Back in 2008, Jefferson County residents took a gamble by voting to give the Jefferson County Public Utility District the opportunity to acquire utility giant Puget Sound Energy’s holdings in …
Back in 2008, Jefferson County residents took a gamble by voting to give the Jefferson County Public Utility District the opportunity to acquire utility giant Puget Sound Energy’s holdings in the surrounding area. And boy did it pay off.
Since finalizing the power purchase for $103 million in 2013, the move marked the first private-to-public transfer of utility services for more than half a century in Washington state.
Celebrating that achievement and a decade of serving the community, the local utility district held a luncheon Tuesday to commemorate
10 years of hard work keeping the lights on.
“The PUD is to the point now where we can look forward to the future, to become more resilient and support the community,” General Manager Kevin Streett said in a phone interview with The Leader. “We would like to thank the community for their support.”
Whether it’s the ongoing installation of “smart meters” to better track utility costs and power outages, the PUD ensuring that nearly 96 percent of its public power arrives from carbon-free, non-emitting sources, or a host of ongoing projects to better serve Jefferson County, the utility authority continues to pave a path to success. But it wasn’t always that easy.
After county residents passed Proposition 1 — authorizing the utility authority to pursue the acquisition of Bellevue-based Puget Sound Energy’s electrical grid — PUD commissioners had only entered the foothills of the mountainous planning and purchasing process that entails setting up a utility district.
One of those trailblazing local commissioners was Barney Burke, who stepped into the role following the sudden passing of late commissioner Dana Roberts in 2009.
Recalling the early days, Burke spoke on the process to become a utility and the rigorous road to success.
“You need three things to start a utility; financing, the grid, and actual power, clean power,” Burke said. “To get all those to work in a certain timeframe, a lot had to align … we had like eight employees.”
One of those original employees — who still works as the utility’s line foreman — was Eric Tharaldsen. He grew up in Quilcene and worked for the Clallam County Public Utility District for 24 years before taking a chance on the fledgling utility one county over.
“It was rough at the beginning, being a new utility [district],” Tharaldsen said.
Few underdog stories tend to come to fruition in the real world, but the PUD eventually was able to purchase Puget Sound Energy’s electrical system in the county in 2010. The last time a private-to-public power transfer was completed in Washington was in 1949.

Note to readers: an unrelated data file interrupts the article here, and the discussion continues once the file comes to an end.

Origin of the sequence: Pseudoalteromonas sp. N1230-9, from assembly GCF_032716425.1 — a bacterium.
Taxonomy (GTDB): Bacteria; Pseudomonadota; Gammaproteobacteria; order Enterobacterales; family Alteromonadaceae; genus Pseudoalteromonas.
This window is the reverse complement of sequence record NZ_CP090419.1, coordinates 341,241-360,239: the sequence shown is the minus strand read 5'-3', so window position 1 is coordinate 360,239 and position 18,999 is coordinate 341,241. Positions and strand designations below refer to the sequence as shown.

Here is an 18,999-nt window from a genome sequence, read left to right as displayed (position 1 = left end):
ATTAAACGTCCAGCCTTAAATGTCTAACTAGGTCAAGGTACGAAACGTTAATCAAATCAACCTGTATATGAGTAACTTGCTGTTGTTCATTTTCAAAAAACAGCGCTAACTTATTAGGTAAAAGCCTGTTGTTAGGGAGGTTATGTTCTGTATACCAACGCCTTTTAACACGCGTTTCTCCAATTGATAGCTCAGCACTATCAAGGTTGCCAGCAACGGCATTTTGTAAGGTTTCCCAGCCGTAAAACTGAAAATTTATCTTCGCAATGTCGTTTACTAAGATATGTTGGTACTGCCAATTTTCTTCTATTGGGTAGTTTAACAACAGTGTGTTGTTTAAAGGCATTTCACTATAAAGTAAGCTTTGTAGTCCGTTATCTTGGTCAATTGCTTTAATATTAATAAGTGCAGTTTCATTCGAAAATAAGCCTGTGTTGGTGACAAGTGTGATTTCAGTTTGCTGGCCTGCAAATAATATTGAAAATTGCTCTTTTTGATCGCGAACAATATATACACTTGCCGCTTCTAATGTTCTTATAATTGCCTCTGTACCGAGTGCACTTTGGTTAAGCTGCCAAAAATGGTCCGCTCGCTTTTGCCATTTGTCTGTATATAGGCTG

After years of planning and preparation, the young utility district finally flipped the switch in April 2013, taking the reins on Jefferson County’s power infrastructure.
Whether it was navigating the power infrastructure set up by an entirely different entity or managing outages and other troubles with a skeleton crew, there were growing pains along the way.
But the PUD prevailed.
Recalling President John F. Kennedy’s famed moon quote, Burke found similarities between the American Apollo 11 mission and the PUD’s efforts.
“We didn’t do it because it was easy, we did it because it was hard,” Burke said. “It was an honor to make it happen. Everyone worked so hard on it, and the benefits continue to accrue.”
“It takes a whole team of people rowing the boat; people with different skills,” Burke added.
On the line crew side, it took some time but was much smoother sailing once the utility district collected a longterm, core crew of workers.
“We’re definitely moving in the right direction,” Tharaldsen said.
In many ways, the PUD embodies the community-first attitude present in east Jefferson County.
“Really to me, the thing that set us apart was that Puget Sound Energy didn’t have crews here, they weren’t apart of our everyday lives,” Streett said.
“The PUD on other hand, is part of community. We live here and send our kids to school here.”
“Early believers wanted local control and local jobs; those things have been done,” Streett added.
“I think a lot of people in Jefferson County look at these global issues like energy and realize the advantage of having say in what the future could be,” Burke said.
At the end of the day, the PUD’s efforts in the county have not only led to more jobs and better utility services, but also a positive impact on the local economy.
“We are local, and we don’t have a problem putting investments back into the local economy,” Streett said.
Much of that stringent planning, local input, and hard work has culminated into where the utility authority is now, with multiple projects on the way.
One of those is broadband internet, a long-time ask from many in the county. The project will involve building out a fiber network across east Jefferson County in Quilcene, Discovery Bay, Gardiner, and parts of Chimacum, with plans to connect more than 1,600 households and businesses to high-speed internet. Construction for the broadband project could begin as early as fall 2023.
Another venture has been the utility district’s “smart meter” project, installing new meters to better serve customers during power outages with more precise data.
“We’ve been very lucky to have commissioners and elected officials that have governed us over the last
10 years, and had the patience to let us grow,” Streett said. The PUD will “continue to grow and look forward to the future.”
The general manager offered advice to any counties looking to make the private-to-public switch.
“Anyone looking to take over like we did, you have to be able to grow and have patience,” Streett said. “It isn’t easy, but it’s well worth the effort to put in.”